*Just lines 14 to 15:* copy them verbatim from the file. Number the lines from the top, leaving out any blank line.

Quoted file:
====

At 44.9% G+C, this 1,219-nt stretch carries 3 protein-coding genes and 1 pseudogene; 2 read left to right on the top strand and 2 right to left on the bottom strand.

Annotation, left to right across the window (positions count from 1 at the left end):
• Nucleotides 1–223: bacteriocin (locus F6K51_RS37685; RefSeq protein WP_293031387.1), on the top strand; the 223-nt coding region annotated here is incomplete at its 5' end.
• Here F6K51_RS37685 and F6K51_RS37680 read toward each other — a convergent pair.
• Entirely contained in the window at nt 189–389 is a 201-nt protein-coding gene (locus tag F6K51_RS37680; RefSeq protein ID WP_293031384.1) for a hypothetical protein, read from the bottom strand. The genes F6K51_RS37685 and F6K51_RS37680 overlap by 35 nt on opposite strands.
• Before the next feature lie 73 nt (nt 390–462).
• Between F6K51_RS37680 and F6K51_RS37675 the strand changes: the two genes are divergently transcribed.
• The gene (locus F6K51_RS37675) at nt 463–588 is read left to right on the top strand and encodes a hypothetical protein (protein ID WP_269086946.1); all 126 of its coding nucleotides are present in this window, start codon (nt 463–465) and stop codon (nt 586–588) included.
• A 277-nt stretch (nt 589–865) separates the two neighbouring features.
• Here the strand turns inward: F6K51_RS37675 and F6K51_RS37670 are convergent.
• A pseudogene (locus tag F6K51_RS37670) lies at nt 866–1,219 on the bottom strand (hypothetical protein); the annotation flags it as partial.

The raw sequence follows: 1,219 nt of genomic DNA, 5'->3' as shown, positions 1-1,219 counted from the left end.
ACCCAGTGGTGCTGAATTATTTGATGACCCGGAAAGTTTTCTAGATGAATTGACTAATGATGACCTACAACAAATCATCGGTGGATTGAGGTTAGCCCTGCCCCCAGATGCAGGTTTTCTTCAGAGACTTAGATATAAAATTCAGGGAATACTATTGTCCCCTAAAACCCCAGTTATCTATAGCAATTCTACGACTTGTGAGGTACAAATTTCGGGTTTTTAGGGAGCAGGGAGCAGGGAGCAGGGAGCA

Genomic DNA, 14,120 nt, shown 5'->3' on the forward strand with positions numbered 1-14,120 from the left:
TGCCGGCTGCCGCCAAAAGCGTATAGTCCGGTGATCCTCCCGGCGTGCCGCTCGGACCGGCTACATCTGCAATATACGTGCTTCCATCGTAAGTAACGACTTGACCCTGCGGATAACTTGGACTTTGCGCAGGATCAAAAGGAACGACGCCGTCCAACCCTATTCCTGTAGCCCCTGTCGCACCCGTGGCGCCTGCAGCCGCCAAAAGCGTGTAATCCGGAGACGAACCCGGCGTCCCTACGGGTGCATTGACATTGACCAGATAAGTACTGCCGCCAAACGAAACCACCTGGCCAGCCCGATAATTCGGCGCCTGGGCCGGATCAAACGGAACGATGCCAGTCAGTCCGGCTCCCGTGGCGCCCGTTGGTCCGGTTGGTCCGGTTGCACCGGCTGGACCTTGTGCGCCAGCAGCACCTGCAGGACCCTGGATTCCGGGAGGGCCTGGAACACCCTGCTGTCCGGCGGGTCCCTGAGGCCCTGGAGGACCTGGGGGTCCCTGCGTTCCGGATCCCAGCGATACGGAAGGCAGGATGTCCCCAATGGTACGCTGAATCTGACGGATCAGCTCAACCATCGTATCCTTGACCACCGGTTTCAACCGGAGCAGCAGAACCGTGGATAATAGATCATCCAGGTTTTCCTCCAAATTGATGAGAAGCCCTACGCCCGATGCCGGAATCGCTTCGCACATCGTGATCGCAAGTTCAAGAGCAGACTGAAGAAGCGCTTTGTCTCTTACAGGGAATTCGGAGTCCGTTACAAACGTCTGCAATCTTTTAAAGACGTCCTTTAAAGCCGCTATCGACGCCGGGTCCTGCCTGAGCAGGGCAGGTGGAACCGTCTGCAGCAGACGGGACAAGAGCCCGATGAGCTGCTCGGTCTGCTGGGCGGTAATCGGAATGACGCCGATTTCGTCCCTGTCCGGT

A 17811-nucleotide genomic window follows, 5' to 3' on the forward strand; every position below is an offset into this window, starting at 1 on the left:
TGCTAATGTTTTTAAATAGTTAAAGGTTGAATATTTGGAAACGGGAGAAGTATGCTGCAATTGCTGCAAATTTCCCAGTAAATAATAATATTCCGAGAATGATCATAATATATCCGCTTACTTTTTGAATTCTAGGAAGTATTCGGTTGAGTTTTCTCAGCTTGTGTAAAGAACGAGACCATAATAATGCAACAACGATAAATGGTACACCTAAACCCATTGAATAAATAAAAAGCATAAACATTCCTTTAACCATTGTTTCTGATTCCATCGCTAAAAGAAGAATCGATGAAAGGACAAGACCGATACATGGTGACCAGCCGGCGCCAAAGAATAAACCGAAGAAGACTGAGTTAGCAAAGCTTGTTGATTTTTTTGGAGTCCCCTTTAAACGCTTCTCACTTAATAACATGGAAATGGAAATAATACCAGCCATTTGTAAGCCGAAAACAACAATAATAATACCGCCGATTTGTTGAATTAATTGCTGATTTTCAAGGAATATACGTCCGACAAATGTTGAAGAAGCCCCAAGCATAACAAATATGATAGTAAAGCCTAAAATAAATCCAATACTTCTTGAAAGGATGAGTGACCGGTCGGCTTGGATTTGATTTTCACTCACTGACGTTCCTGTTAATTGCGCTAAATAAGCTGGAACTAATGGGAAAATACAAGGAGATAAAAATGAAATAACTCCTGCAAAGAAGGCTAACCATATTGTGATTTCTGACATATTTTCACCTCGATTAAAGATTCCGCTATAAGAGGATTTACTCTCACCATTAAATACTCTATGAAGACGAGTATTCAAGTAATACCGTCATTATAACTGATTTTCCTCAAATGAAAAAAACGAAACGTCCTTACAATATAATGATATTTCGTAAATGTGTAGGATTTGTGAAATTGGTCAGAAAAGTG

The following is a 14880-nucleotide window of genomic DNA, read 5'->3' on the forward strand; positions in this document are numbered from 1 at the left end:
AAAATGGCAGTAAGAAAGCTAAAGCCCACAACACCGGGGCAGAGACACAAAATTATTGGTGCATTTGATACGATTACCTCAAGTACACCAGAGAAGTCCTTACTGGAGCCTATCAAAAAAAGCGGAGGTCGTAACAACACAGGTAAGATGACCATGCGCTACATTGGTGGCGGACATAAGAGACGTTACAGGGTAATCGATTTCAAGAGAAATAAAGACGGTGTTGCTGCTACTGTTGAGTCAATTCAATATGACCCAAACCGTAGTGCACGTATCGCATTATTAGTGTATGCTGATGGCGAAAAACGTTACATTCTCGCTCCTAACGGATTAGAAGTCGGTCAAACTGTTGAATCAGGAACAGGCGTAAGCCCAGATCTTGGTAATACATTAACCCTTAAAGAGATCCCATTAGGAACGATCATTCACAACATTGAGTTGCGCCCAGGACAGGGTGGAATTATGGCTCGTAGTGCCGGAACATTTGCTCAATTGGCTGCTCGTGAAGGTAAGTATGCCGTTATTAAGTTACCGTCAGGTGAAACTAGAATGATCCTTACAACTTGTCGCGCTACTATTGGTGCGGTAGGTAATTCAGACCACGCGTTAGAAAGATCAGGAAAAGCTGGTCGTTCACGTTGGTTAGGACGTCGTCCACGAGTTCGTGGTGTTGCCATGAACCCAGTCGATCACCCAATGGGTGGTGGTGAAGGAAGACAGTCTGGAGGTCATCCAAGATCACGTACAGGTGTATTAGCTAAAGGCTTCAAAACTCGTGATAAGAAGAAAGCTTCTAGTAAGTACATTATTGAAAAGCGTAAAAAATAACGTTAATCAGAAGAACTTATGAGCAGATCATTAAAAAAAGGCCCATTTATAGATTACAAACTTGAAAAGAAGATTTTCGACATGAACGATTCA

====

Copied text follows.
Genomic DNA, 14,120 nt, shown 5'->3' on the forward strand with positions numbered 1-14,120 from the left:
TGCCGGCTGCCGCCAAAAGCGTATAGTCCGGTGATCCTCCCGGCGTGCCGCTCGGACCGGCTACATCTGCAATATACGTGCTTCCATCGTAAGTAACGACTTGACCCTGCGGATAACTTGGACTTTGCGCAGGATCAAAAGGAACGACGCCGTCCAACCCTATTCCTGTAGCCCCTGTCGCACCCGTGGCGCCTGCAGCCGCCAAAAGCGTGTAATCCGGAGACGAACCCGGCGTCCCTACGGGTGCATTGACATTGACCAGATAAGTACTGCCGCCAAACGAAACCACCTGGCCAGCCCGATAATTCGGCGCCTGGGCCGGATCAAACGGAACGATGCCAGTCAGTCCGGCTCCCGTGGCGCCCGTTGGTCCGGTTGGTCCGGTTGCACCGGCTGGACCTTGTGCGCCAGCAGCACCTGCAGGACCCTGGATTCCGGGAGGGCCTGGAACACCCTGCTGTCCGGCGGGTCCCTGAGGCCCTGGAGGACCTGGGGGTCCCTGCGTTCCGGATCCCAGCGATACGGAAGGCAGGATGTCCCCAATGGTACGCTGAATCTGACGGATCAGCTCAACCATCGTATCCTTGACCACCGGTTTCAACCGGAGCAGCAGAACCGTGGATAATAGATCATCCAGGTTTTCCTCCAAATTGATGAGAAGCCCTACGCCCGATGCCGGAATCGCTTCGCACATCGTGATCGCAAGTTCAAGAGCAGACTGAAGAAGCGCTTTGTCTCTTACAGGGAATTCGGAGTCCGTTACAAACGTCTGCAATCTTTTAAAGACGTCCTTTAAAGCCGCTATCGACGCCGGGTCCTGCCTGAGCAGGGCAGGTGGAACCGTCTGCAGCAGACGGGACAAGAGCCCGATGAGCTGCTCGGTCTGCTGGGCGGTAATCGGAATGACGCCGATTTCGTCCCTGTCCGGT